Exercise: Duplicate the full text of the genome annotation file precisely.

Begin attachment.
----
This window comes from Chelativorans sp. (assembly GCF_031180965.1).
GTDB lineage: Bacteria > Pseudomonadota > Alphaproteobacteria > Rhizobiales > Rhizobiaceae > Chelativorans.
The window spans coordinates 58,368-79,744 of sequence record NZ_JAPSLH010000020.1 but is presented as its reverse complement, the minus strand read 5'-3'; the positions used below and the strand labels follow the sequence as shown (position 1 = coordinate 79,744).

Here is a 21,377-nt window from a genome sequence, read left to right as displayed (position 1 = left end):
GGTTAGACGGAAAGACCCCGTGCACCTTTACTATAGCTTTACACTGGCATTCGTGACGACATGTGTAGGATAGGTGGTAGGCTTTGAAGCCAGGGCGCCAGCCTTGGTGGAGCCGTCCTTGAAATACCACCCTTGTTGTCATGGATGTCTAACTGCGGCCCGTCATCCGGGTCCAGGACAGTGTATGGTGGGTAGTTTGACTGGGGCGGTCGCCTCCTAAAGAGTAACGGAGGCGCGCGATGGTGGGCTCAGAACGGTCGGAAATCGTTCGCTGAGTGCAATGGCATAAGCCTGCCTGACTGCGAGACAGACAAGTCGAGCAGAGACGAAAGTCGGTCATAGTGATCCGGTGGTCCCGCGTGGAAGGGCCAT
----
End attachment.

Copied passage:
This window comes from Chelativorans sp. (assembly GCF_031180965.1).
GTDB lineage: Bacteria > Pseudomonadota > Alphaproteobacteria > Rhizobiales > Rhizobiaceae > Chelativorans.
The window spans coordinates 58,368-79,744 of sequence record NZ_JAPSLH010000020.1 but is presented as its reverse complement, the minus strand read 5'-3'; the positions used below and the strand labels follow the sequence as shown (position 1 = coordinate 79,744).

Here is a 21,377-nt window from a genome sequence, read left to right as displayed (position 1 = left end):
GGTTAGACGGAAAGACCCCGTGCACCTTTACTATAGCTTTACACTGGCATTCGTGACGACATGTGTAGGATAGGTGGTAGGCTTTGAAGCCAGGGCGCCAGCCTTGGTGGAGCCGTCCTTGAAATACCACCCTTGTTGTCATGGATGTCTAACTGCGGCCCGTCATCCGGGTCCAGGACAGTGTATGGTGGGTAGTTTGACTGGGGCGGTCGCCTCCTAAAGAGTAACGGAGGCGCGCGATGGTGGGCTCAGAACGGTCGGAAATCGTTCGCTGAGTGCAATGGCATAAGCCTGCCTGACTGCGAGACAGACAAGTCGAGCAGAGACGAAAGTCGGTCATAGTGATCCGGTGGTCCCGCGTGGAAGGGCCAT